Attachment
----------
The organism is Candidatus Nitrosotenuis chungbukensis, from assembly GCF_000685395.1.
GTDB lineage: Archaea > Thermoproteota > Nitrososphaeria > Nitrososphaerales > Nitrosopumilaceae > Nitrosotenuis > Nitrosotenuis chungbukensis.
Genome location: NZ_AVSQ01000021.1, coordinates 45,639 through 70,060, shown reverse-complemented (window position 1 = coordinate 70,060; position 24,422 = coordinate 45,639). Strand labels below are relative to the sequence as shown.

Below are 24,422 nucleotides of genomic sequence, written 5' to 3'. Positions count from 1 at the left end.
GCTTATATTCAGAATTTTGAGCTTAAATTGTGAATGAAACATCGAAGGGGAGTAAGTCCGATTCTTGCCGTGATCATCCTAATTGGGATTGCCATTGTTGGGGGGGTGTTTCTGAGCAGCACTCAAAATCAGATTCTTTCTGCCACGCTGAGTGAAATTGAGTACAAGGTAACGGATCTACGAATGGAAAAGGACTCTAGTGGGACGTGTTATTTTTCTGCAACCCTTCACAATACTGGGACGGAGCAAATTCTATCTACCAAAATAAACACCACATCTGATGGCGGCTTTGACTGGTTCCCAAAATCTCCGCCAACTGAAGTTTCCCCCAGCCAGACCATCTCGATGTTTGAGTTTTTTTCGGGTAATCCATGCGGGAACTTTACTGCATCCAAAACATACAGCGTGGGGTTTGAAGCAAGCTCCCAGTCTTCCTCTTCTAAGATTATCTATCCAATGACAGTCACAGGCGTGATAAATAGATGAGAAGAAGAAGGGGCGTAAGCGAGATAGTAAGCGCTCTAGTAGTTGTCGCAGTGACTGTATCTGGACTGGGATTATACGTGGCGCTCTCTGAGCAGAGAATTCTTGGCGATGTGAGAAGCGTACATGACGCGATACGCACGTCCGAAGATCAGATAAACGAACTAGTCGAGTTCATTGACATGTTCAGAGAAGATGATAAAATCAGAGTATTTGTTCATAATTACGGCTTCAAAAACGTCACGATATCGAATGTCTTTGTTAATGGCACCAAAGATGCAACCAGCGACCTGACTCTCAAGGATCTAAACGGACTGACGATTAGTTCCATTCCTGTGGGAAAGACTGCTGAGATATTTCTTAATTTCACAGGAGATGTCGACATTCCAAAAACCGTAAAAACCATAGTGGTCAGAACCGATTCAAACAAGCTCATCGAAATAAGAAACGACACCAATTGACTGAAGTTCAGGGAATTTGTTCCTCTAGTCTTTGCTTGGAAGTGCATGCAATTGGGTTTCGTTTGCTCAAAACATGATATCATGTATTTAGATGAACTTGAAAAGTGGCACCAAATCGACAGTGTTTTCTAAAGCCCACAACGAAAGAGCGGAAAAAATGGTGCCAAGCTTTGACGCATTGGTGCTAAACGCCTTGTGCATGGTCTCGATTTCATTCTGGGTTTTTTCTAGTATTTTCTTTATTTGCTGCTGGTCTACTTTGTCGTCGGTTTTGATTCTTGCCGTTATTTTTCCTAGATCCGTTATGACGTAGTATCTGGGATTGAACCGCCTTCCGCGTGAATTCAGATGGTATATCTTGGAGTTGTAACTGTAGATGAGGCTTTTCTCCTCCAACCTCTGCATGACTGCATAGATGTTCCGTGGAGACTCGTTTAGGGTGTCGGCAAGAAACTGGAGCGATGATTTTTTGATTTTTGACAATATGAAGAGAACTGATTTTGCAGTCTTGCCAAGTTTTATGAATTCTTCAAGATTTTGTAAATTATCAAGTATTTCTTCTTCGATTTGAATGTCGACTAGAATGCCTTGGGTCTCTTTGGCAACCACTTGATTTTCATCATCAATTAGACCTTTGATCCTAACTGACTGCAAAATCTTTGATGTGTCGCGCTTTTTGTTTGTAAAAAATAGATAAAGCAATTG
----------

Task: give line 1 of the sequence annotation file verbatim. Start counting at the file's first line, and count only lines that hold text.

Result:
The organism is Candidatus Nitrosotenuis chungbukensis, from assembly GCF_000685395.1.